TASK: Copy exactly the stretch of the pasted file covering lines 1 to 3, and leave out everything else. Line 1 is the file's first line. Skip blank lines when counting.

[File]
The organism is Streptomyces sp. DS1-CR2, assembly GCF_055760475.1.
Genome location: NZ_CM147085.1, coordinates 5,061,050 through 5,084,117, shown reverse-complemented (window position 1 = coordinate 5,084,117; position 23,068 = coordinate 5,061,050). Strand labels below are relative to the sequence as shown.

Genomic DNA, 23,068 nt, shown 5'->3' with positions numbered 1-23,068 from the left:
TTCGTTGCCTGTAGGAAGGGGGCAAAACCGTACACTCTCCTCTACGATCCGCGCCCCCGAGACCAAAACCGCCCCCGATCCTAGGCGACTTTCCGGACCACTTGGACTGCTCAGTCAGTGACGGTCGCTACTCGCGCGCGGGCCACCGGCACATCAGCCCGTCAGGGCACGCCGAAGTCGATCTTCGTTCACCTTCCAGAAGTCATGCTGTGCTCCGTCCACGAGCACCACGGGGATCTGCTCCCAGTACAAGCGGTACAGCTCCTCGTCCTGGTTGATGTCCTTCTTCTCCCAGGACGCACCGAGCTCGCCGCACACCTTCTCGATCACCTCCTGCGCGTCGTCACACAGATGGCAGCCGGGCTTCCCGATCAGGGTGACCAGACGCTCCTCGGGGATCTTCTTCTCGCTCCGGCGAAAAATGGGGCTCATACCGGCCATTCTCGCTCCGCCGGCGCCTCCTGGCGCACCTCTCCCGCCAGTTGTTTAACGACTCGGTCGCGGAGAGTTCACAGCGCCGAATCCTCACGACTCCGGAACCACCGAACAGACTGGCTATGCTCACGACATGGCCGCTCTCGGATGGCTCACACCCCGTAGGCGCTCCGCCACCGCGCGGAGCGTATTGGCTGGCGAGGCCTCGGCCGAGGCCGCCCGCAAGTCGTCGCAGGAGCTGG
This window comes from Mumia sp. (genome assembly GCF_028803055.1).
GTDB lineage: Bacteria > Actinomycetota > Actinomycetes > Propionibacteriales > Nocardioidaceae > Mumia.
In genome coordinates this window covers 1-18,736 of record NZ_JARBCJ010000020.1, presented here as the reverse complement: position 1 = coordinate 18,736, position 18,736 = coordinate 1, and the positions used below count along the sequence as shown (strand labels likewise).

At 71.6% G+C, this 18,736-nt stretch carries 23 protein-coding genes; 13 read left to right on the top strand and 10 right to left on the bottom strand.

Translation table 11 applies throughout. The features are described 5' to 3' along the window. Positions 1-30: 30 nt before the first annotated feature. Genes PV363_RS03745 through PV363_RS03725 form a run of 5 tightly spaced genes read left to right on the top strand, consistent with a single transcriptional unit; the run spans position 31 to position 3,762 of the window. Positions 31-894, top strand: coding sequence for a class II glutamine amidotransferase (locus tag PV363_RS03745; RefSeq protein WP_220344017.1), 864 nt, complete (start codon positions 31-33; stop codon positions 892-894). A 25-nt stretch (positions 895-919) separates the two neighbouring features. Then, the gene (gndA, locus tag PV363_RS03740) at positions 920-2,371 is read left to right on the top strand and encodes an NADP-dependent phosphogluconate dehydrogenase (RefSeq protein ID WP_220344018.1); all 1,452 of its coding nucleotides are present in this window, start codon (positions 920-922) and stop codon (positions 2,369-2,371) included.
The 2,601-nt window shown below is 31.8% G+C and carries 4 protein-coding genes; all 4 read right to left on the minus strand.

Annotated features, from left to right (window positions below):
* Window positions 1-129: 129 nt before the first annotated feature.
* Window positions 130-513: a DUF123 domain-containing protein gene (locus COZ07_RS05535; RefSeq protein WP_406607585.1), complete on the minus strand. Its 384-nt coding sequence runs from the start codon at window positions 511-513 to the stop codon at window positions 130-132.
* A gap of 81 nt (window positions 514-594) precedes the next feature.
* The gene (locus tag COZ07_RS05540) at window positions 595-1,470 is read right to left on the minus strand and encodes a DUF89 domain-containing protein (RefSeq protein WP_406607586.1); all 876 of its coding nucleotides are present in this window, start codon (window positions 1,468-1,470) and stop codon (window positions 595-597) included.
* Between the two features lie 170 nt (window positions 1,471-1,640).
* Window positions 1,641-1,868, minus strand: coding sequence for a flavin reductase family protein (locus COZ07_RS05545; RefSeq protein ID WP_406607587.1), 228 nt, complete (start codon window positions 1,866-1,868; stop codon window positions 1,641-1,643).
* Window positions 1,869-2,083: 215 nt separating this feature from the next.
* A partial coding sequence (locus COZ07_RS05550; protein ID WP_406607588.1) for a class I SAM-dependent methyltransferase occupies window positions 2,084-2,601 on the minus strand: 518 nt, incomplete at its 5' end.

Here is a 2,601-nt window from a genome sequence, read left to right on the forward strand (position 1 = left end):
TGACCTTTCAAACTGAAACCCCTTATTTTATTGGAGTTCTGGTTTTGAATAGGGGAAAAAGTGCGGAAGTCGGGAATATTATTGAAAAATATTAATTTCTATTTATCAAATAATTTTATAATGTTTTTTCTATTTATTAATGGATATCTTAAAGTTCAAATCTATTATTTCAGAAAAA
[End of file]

The organism is Streptomyces sp. DS1-CR2, assembly GCF_055760475.1.
Genome location: NZ_CM147085.1, coordinates 5,061,050 through 5,084,117, shown reverse-complemented (window position 1 = coordinate 5,084,117; position 23,068 = coordinate 5,061,050). Strand labels below are relative to the sequence as shown.

Genomic DNA, 23,068 nt, shown 5'->3' with positions numbered 1-23,068 from the left: